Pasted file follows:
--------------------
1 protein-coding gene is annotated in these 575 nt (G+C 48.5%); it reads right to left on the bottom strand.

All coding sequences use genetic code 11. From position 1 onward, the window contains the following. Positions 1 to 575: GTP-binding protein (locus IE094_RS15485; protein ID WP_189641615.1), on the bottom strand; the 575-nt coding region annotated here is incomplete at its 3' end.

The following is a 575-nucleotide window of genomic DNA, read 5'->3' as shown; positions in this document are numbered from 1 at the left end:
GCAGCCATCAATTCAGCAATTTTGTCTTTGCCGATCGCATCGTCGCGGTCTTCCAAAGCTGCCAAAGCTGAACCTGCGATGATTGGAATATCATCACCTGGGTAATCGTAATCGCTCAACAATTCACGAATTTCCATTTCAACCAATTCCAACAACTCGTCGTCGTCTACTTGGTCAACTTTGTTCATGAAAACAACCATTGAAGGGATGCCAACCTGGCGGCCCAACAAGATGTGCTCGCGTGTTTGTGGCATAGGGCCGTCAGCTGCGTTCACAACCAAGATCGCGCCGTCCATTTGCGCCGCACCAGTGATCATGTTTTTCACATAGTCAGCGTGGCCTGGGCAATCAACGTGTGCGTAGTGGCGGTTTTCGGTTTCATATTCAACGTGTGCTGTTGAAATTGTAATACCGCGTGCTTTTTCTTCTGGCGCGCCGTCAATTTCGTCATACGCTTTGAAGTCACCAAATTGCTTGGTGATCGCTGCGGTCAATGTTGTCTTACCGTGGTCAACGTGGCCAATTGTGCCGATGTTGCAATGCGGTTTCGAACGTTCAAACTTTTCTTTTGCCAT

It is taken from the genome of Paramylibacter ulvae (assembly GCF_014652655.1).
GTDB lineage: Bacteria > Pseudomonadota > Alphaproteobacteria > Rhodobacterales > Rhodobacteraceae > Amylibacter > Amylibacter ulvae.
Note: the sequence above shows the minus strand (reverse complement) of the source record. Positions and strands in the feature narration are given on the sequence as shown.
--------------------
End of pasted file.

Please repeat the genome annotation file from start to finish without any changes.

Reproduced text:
1 protein-coding gene is annotated in these 575 nt (G+C 48.5%); it reads right to left on the bottom strand.

All coding sequences use genetic code 11. From position 1 onward, the window contains the following. Positions 1 to 575: GTP-binding protein (locus IE094_RS15485; protein ID WP_189641615.1), on the bottom strand; the 575-nt coding region annotated here is incomplete at its 3' end.

The following is a 575-nucleotide window of genomic DNA, read 5'->3' as shown; positions in this document are numbered from 1 at the left end:
GCAGCCATCAATTCAGCAATTTTGTCTTTGCCGATCGCATCGTCGCGGTCTTCCAAAGCTGCCAAAGCTGAACCTGCGATGATTGGAATATCATCACCTGGGTAATCGTAATCGCTCAACAATTCACGAATTTCCATTTCAACCAATTCCAACAACTCGTCGTCGTCTACTTGGTCAACTTTGTTCATGAAAACAACCATTGAAGGGATGCCAACCTGGCGGCCCAACAAGATGTGCTCGCGTGTTTGTGGCATAGGGCCGTCAGCTGCGTTCACAACCAAGATCGCGCCGTCCATTTGCGCCGCACCAGTGATCATGTTTTTCACATAGTCAGCGTGGCCTGGGCAATCAACGTGTGCGTAGTGGCGGTTTTCGGTTTCATATTCAACGTGTGCTGTTGAAATTGTAATACCGCGTGCTTTTTCTTCTGGCGCGCCGTCAATTTCGTCATACGCTTTGAAGTCACCAAATTGCTTGGTGATCGCTGCGGTCAATGTTGTCTTACCGTGGTCAACGTGGCCAATTGTGCCGATGTTGCAATGCGGTTTCGAACGTTCAAACTTTTCTTTTGCCAT

It is taken from the genome of Paramylibacter ulvae (assembly GCF_014652655.1).
GTDB lineage: Bacteria > Pseudomonadota > Alphaproteobacteria > Rhodobacterales > Rhodobacteraceae > Amylibacter > Amylibacter ulvae.
Note: the sequence above shows the minus strand (reverse complement) of the source record. Positions and strands in the feature narration are given on the sequence as shown.